The U.S. Food and Drug Administration’s Los Angeles District Director, Alonza E. Cruse, has issued a warning letter to LA-based P & D Seafood Company Inc. regarding comments the company offered after an inspection last September.
FDA’s district office used the warning letter to express its concerns about shortcomings the agency found in the company’s response to its earlier concerns.
For example, FDA’s warning letter states: “Your corrective action plan for ‘Scombroid Fish’ at the (b)(4) critical control point to control the hazard of ‘Chemical Scombrotoxin formation’ lists a corrective action of (b)(4). However, you should evaluate the pertinent hazard (histamine formation).”
The letter goes on to state, “Your ‘Canned Raw Scallops’ and ‘Canned Pasteurized Crabmeat’ plans list the hazard of ‘Chemical,’ which is referred to in your hazard analysis as ‘Toxin formed when temperature abused.’ However, your plan should specify the hazard of Clostridium botulinum growth and toxin formation.”
The agency offered this comment about imported products: “Product specifications should ensure that the product is not adulterated under section 402 of the Act. However, the specifications you provided with your response do not include any potential safety hazards (i.e., water activity, pH, histamine formation, pathogen limits, aquaculture drugs, parasites etc.). Please refer to Chapter 2 and 3 of the Fish and Fishery Products hazards and Controls Guidance, 4th Edition.”
Although dated March 26, the warning letter was only recently posted on FDA’s website.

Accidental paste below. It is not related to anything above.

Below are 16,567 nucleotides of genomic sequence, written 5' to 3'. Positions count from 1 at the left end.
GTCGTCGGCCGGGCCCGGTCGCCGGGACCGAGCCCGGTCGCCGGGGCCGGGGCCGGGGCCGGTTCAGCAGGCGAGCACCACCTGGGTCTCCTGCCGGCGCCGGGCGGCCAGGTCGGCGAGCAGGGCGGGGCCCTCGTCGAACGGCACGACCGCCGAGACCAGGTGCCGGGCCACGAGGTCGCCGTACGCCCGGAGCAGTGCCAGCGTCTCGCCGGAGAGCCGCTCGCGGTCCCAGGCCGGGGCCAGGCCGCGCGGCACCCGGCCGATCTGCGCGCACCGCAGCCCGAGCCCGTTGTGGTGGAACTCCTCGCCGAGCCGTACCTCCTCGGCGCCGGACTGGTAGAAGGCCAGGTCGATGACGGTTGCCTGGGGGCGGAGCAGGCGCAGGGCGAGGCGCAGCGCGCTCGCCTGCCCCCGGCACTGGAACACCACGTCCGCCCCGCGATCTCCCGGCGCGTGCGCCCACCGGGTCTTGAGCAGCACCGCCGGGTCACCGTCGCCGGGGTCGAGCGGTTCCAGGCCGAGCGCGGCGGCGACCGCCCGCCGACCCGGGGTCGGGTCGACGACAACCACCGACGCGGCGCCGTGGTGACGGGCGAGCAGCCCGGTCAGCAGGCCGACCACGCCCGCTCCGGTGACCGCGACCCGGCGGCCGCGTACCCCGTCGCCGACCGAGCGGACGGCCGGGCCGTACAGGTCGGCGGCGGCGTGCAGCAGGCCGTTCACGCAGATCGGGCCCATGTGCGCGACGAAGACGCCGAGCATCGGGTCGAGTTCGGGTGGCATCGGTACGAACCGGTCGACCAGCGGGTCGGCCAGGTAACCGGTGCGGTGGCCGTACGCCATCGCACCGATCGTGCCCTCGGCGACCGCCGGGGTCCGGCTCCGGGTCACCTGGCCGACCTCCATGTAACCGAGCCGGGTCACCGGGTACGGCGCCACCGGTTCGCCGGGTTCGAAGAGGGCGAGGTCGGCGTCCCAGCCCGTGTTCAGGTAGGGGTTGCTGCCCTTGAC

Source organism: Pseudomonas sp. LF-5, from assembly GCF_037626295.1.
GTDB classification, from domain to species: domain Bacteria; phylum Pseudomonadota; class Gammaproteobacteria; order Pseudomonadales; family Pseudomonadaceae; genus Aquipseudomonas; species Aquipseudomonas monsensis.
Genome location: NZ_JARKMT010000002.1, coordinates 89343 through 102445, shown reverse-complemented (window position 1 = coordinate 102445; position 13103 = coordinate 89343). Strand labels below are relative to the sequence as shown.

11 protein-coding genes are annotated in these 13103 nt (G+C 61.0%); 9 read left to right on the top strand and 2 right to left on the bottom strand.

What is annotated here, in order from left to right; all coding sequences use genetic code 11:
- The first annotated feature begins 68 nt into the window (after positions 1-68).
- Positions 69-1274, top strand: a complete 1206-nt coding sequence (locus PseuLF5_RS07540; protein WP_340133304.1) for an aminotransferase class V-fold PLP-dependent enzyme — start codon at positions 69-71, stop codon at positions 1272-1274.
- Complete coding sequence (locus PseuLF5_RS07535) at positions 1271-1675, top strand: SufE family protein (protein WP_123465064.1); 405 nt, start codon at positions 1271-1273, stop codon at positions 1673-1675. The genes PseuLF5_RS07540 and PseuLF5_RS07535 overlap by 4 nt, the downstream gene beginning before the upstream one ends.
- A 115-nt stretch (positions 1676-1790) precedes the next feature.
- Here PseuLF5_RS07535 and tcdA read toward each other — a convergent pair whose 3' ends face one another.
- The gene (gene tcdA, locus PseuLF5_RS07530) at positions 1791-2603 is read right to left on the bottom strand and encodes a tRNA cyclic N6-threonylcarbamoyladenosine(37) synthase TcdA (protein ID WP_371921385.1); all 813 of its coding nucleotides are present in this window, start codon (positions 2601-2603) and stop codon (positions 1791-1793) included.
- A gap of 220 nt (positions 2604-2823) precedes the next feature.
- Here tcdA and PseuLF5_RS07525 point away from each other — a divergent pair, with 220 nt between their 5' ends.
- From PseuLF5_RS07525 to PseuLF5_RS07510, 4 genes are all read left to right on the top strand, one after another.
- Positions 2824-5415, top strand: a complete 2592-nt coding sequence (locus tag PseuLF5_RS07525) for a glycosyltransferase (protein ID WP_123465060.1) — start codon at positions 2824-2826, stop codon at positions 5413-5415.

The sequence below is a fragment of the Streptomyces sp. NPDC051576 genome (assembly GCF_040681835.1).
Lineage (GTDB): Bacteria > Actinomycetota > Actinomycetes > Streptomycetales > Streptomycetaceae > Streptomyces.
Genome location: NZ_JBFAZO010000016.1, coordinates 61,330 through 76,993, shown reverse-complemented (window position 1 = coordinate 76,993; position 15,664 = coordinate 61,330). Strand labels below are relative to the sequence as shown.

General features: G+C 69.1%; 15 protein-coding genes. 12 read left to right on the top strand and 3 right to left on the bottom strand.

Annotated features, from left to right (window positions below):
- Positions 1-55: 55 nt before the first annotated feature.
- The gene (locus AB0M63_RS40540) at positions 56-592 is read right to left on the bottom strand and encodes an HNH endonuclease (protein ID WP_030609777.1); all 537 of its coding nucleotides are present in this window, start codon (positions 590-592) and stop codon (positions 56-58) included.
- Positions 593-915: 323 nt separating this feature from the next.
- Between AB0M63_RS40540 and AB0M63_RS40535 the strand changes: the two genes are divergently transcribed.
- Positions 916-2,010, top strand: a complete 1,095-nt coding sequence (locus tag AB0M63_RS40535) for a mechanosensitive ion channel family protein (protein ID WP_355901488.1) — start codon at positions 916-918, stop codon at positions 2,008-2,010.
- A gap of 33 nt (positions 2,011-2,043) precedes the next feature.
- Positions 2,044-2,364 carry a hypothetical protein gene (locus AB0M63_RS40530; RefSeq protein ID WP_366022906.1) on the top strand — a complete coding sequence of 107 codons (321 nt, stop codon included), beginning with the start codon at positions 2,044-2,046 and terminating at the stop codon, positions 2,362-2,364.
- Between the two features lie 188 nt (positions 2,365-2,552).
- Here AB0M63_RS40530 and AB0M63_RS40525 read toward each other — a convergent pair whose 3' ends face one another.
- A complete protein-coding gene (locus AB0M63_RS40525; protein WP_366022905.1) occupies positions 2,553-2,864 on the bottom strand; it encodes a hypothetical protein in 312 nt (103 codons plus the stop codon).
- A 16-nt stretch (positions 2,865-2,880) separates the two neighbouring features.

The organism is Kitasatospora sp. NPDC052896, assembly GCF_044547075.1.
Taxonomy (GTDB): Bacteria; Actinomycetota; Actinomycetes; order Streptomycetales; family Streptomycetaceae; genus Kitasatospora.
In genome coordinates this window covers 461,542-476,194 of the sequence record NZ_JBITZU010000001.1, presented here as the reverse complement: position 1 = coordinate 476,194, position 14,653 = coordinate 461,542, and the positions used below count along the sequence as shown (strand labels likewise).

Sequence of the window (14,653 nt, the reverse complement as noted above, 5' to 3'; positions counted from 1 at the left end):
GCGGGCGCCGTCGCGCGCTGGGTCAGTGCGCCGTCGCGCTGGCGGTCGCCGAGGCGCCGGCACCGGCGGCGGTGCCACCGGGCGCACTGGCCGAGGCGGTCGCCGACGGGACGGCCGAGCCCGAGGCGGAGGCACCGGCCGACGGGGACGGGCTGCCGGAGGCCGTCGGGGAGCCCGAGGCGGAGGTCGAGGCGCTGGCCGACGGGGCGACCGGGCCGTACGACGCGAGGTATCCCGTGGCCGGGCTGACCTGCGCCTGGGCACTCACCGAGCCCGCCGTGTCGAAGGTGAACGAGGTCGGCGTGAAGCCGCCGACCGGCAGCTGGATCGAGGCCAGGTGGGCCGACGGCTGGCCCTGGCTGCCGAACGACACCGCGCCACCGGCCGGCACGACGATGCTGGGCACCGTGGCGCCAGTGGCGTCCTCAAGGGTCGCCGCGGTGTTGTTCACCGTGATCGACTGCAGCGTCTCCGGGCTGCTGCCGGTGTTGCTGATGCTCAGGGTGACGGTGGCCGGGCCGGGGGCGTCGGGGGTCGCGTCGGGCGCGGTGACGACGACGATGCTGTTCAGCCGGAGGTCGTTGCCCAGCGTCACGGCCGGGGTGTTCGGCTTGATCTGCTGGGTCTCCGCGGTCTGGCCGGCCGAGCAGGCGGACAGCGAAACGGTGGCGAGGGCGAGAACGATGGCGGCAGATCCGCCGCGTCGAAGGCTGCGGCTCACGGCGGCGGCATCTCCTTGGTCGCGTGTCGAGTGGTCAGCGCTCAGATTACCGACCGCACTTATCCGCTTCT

Separately, a June 9 warning letter was sent to Kenneth E. Newell, owner of Newell Farms in Trufant, MI, from the agency’s Detroit District Office. In that letter, Newell was warned about selling an animal for slaughter that later tests found to contain illegal drug residues. Here are some of the specifics:
On or about Oct. 22, 2013, FDA states that Newell sold an animal for slaughter and that a “United States Department of Agriculture, Food Safety and Inspection Service (USDA/FSIS) analysis of tissue samples collected from this animal identified the presence of 6.28 parts per million (ppm) of desfuroylceftiofur (marker residue for ceftiofur) in the kidney and 0.879 ppm of flunixin in the liver.”
As explained in the letter, FDA has established a tolerance of 0.4 ppm for residues of desfuroylceftiofur in the kidney tissue of cattle as codified in Title 21, Code of Federal Regulations (C.F.R.), Section 556.113(b)(3)(i) (21C.F.R. 556.113(b)(3)(i)). FDA has established a tolerance of 0.125 ppm for residues of flunixin in the liver tissue of cattle as codified in 21, C.F.R. 556.286(b)(1)(i).
“The presence of these drugs in edible tissue from this animal in these amounts causes the food to be adulterated,” the warning letter stated.
Recipients of these warning letters have 15 working days from receipt to outline specific steps they have taken to come into compliance with the law.
Food Safety News